The beet salad consisted of fresh red and golden beets, placed on a generous spread of crème fraîche and topped with dried egg yolk. The beets, cooked to retain a semi-firm texture, were enhanced by the addition of lemon zest that brightened the dish and cut through the richness of the crème fraîche and egg yolk. I was pleasantly surprised to find that the caraway component of the dish was not in the form of its more traditional seed, but instead as slices of its anise-flavored root — a fun way to get the hint of caraway in a different form.

Switching gears completely, I was rightly tempted by the marrow plate. The primal presentation of a halved beef bone on a pillow of crusty bread was enough to satisfy anyone wanting meat in butter form. Marrow's richness can be a bit overwhelming, so the accompanying pickled shallots and peppery watercress thankfully tempered its decadence.

Noticing that there was lamb bacon to be had, we opted for the lamb and gooseberry pizza. Again, the pizza crust at Central Table is perfect, and the earthiness of the goat cheese perfectly paired with the lamb's welcome gaminess. They cure the lamb bacon in house (yes, it is really lamb belly), and I found it to be a tad salty and chewy, although there was not so much lamb on the pizza that one could be overwhelmed. The tartness of the gooseberries was necessary to such a rich and salty dish, although they featured more prominently than the lamb.

Slideshow: Inside Central Table Food Hall
Jennifer Silverberg
Slideshow: Inside Central Table Food Hall
Jennifer Silverberg

Location Info

Map

Central Table Food Hall

23 S. Euclid Ave.
St. Louis, MO 63108

Category: Restaurant > American

Region: St. Louis - Central West End

Details

Central Table Food Hall
Bone marrow...$9
Margherita pizza...$11
Pork rib loin...$24
23 South Euclid Avenue; 314-932-5595.
Hours: 6 a.m.-10 p.m. Mon.-Thu. 6 a.m.-11 p.m. Fri. 5 p.m.-11 p.m. Sat. 10 a.m.-2 p.m., 5 p.m.-9 p.m. Sun.

We rounded out our tour with the dish of Missouri-raised pork, cut as a rib loin with maple-glazed apricots, braised endive and polenta. The pork was butchered with a surgeon's precision and cooked to a perfect juicy pink. The polenta was rich and creamy — think more risotto than grits — and the braising of the endive softened its texture and concentrated its flavor without breaking it down completely. Unfortunately, the apricots were not as significant of a component as I had hoped, as they were fairly thin and not yet ripe and juicy. Furthermore, I got only a scant taste of maple on the peaches, leaving me to yearn for just a little more juicy sweetness. Overall, though, it was well-executed.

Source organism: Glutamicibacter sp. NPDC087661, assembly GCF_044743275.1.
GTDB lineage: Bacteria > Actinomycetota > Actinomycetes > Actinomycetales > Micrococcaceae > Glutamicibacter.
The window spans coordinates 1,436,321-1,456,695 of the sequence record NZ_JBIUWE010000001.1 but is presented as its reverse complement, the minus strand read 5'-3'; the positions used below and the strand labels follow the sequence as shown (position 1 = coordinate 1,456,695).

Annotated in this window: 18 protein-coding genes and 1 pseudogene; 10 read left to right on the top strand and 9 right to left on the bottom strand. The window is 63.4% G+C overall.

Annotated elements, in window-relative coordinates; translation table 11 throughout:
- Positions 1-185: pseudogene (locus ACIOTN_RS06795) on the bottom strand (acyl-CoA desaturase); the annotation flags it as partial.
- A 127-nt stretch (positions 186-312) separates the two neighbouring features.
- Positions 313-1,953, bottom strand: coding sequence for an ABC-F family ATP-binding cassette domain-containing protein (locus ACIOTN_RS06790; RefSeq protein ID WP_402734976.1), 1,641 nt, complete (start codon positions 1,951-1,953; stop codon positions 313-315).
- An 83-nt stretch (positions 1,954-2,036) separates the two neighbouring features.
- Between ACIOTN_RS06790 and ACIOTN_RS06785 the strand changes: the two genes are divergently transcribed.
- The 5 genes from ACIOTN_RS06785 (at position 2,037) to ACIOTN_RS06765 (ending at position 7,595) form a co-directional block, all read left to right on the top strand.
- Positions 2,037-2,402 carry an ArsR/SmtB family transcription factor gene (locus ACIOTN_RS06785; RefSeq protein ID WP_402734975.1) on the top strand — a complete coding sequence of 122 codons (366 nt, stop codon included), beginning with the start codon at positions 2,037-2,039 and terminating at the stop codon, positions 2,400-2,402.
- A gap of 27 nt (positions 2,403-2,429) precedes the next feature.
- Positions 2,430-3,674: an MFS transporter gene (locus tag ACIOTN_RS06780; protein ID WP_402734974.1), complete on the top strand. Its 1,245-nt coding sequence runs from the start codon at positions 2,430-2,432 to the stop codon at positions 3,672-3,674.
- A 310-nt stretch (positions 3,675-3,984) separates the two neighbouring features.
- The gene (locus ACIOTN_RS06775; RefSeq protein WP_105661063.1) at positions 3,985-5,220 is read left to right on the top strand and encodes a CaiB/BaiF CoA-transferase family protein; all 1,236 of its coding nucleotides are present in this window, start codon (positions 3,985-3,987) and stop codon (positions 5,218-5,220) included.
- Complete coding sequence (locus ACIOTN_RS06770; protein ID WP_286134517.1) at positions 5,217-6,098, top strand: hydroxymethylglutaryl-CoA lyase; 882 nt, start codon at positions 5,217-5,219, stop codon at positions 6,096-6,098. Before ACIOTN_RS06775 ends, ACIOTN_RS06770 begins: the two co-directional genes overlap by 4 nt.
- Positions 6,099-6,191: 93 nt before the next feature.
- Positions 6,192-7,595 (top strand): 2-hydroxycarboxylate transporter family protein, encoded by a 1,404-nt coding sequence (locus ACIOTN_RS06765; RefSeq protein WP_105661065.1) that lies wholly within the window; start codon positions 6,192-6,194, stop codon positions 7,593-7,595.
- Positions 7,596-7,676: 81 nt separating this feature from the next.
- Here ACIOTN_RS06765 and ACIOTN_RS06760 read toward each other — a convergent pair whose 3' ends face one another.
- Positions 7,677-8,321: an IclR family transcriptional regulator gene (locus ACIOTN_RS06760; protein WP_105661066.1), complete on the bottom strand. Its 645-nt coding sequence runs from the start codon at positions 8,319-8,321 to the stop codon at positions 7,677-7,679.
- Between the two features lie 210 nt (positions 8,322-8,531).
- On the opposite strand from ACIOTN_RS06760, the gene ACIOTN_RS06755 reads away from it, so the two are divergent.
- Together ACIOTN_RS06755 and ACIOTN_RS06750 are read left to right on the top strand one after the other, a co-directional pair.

I could have tagged out at this point in the meal, but seeing a dessert menu with such fanciful dishes as strawberry soup and popcorn panna cotta, I had to call on my reserve stomach to save the day. The effort was not wasted. True, Central Table showcases inspired talent across its stations, but nowhere is this demonstrated more than in its pastry selections, guided by the direction of executive chef Nick Martinkovic. The whimsy and sheer beauty that Martinkovic's pastry team brings to its craft rivals the paintings on display at the Musee d'Orsay in Paris. Nothing demonstrates this impressionistic loveliness more than the chilled strawberry soup with edible orchids. The dollops of frozen lime granita provided zestiness, while the miniature pillows of meringue floated on top of the soup like toasty lilly pads. As if this wasn't enough, whispers of housemade cotton candy skirted the edges of the bowl. It was like eating a Monet.

I thought it would be hard to top the strawberry soup, but alas, I have four words for you: brown butter ice cream. The perfection of this dish should be self-evident by those words, but in case you need extra convincing, let me say this: The brown butter ice cream served with the popcorn panna cotta is one of the best things, sweet or savory, that I have had in a long time. I am surprised that I am able to even recall enough of the dish, as the first bite of the ice cream induced a trance-like state in which I believe I was muttering things like "life-changing experience." The ice cream is an accompaniment to a popcorn panna cotta in which the chef purees popcorn and infuses it into the sweetened cream to preserve the flavor while getting rid of the gritty texture. The result is a smooth panna cotta with a buttery nuttiness amped up by the caramel crunchiness of crumbled Cracker Jack — yes, the "candy-coated popcorn, peanuts and a prize" snack of childhood. In keeping with that playfulness the dish comes topped with a sprinkling of popping sugar (think Pop Rocks). And lest one think that the popping sugar was just a gimmick, I was surprised at how they ended up serving as a unique conduit of texture.

As a new culinary concept, the chefs, proprietors and staff of Central Table had the herculean feat of pulling off the opening of a new restaurant while educating patrons on how to navigate it. What could have been just a fancy food court is instead an exposition hall of culinary creativity. I look forward to seeing how the concept continues to evolve. Just please, Central Table, never take the brown butter ice cream off the menu.

Slideshow: Inside Central Table Food Hall

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